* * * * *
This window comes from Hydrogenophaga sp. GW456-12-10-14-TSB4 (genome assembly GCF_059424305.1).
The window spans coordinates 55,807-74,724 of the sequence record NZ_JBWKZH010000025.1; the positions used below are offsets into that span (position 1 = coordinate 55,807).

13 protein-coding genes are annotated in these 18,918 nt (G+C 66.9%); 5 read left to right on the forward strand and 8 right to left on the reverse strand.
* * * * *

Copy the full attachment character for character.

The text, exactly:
This window comes from Hydrogenophaga sp. GW456-12-10-14-TSB4 (genome assembly GCF_059424305.1).
The window spans coordinates 55,807-74,724 of the sequence record NZ_JBWKZH010000025.1; the positions used below are offsets into that span (position 1 = coordinate 55,807).

13 protein-coding genes are annotated in these 18,918 nt (G+C 66.9%); 5 read left to right on the forward strand and 8 right to left on the reverse strand.